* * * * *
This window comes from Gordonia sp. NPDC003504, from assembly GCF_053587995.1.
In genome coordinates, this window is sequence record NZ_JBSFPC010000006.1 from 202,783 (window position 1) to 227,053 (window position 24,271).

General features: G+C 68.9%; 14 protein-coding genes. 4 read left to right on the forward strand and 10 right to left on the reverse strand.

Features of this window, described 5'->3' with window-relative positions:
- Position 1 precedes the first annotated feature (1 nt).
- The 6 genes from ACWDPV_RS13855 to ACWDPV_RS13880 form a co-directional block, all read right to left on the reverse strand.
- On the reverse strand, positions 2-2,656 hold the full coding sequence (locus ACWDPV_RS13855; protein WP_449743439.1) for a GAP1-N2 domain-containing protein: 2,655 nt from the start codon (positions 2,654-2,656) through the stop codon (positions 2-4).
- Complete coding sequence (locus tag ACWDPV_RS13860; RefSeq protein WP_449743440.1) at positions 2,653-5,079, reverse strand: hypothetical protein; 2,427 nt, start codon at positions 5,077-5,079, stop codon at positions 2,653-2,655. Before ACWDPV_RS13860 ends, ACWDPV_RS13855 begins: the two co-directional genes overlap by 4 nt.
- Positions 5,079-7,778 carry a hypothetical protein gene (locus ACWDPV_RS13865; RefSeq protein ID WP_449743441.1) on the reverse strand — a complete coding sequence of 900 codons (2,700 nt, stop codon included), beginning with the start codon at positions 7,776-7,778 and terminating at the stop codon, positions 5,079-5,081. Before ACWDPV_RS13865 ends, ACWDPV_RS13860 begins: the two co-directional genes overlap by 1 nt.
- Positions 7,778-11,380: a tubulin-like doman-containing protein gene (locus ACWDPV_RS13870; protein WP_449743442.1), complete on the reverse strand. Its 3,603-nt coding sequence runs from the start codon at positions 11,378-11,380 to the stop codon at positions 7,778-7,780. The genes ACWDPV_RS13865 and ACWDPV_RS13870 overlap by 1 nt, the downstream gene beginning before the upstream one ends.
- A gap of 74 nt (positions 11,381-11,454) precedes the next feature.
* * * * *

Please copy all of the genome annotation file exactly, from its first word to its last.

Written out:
This window comes from Gordonia sp. NPDC003504, from assembly GCF_053587995.1.
In genome coordinates, this window is sequence record NZ_JBSFPC010000006.1 from 202,783 (window position 1) to 227,053 (window position 24,271).

General features: G+C 68.9%; 14 protein-coding genes. 4 read left to right on the forward strand and 10 right to left on the reverse strand.

Features of this window, described 5'->3' with window-relative positions:
- Position 1 precedes the first annotated feature (1 nt).
- The 6 genes from ACWDPV_RS13855 to ACWDPV_RS13880 form a co-directional block, all read right to left on the reverse strand.
- On the reverse strand, positions 2-2,656 hold the full coding sequence (locus ACWDPV_RS13855; protein WP_449743439.1) for a GAP1-N2 domain-containing protein: 2,655 nt from the start codon (positions 2,654-2,656) through the stop codon (positions 2-4).
- Complete coding sequence (locus tag ACWDPV_RS13860; RefSeq protein WP_449743440.1) at positions 2,653-5,079, reverse strand: hypothetical protein; 2,427 nt, start codon at positions 5,077-5,079, stop codon at positions 2,653-2,655. Before ACWDPV_RS13860 ends, ACWDPV_RS13855 begins: the two co-directional genes overlap by 4 nt.
- Positions 5,079-7,778 carry a hypothetical protein gene (locus ACWDPV_RS13865; RefSeq protein ID WP_449743441.1) on the reverse strand — a complete coding sequence of 900 codons (2,700 nt, stop codon included), beginning with the start codon at positions 7,776-7,778 and terminating at the stop codon, positions 5,079-5,081. Before ACWDPV_RS13865 ends, ACWDPV_RS13860 begins: the two co-directional genes overlap by 1 nt.
- Positions 7,778-11,380: a tubulin-like doman-containing protein gene (locus ACWDPV_RS13870; protein WP_449743442.1), complete on the reverse strand. Its 3,603-nt coding sequence runs from the start codon at positions 11,378-11,380 to the stop codon at positions 7,778-7,780. The genes ACWDPV_RS13865 and ACWDPV_RS13870 overlap by 1 nt, the downstream gene beginning before the upstream one ends.
- A gap of 74 nt (positions 11,381-11,454) precedes the next feature.